Fandom is born in the loyalty and dedication of the people that grew up in the realm of their genre. I know that is a bit wordy, but it is fitting when you talk about perhaps one of the most noted franchises in the vast universe of science fiction, Gene Roddenberry’s Star Trek. But even after all of the productions from television, film and countless works of literature, many fans still feel the need to somehow be a part of that which they love.
Titan Books recently published a beautiful piece that just may fill that need. Star Trek Federation: The First 150 Years by David A. Goodman has the look and feel of a high school yearbook. And in essence, minus the dorky collection of class members, it is.
Sure the book tries to take itself seriously, but so do the fans. This is a plus for the readers and devoted followers that tend to show the same compassion. The passage from the back cover illustrates the acute perspective of the book and is a good indicator for what is inside.
“This official unprecedented illustrated volume chronicles the pivotal era leading up to Humankind’s First Contact with Vulcan in 2063, the Romulan War in 2156, the creation of the Federation in 2161, and the first 150 years of the intergalactic democracy up until the year 2311. Meticulously researched, this account covers a multitude of alien species, decisive battles, and the technology that made the Age of Exploration possible. It includes field sketches, illustrations, and reproductions of historic pieces of art from across the Galaxy, along with over fifty excerpts from key Federation documents and correspondence, Starfleet records, and intergalactic intelligence.”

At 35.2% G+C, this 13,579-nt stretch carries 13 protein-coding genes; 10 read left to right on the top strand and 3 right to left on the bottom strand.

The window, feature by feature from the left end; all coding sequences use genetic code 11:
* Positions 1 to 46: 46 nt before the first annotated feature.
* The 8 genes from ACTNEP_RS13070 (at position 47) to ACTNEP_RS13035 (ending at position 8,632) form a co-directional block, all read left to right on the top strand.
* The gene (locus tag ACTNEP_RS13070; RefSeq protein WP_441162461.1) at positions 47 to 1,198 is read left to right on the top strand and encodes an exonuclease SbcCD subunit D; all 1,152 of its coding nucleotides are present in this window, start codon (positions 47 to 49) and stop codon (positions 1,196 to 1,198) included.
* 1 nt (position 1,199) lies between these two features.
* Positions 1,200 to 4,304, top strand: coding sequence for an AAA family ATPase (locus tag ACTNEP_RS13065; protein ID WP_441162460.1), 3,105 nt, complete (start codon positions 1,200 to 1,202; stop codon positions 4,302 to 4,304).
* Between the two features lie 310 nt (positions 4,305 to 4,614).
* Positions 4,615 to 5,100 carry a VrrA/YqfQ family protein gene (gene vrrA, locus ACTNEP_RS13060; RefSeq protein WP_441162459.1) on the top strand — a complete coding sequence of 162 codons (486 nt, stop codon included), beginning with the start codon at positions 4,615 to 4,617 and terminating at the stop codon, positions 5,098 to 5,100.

The illustrations are tastefully done and the documentation is as thorough as any historical records on the market. But what makes this work stand out in my mind is the unique perspective. Each page gives the reader a feeling that the book was actually created by people who were a part of the Federation. In the Star Trek world, it would have been mandatory reading for anyone interested in attending Starfleet Academy because it is weighted with the history and tradition that formed the backbone (and back-story) of the series.
It is obvious Goodman did his homework for this book. Admittedly, there may be a few discrepancies that muddy the thin line between loyalists of the Roddenberry tradition and those that follow the later visions from the likes of J.J. Abrams, but in the end Star Trek Federation: The First 150 Years is a fitting tribute to the long history of one of science fictions staples.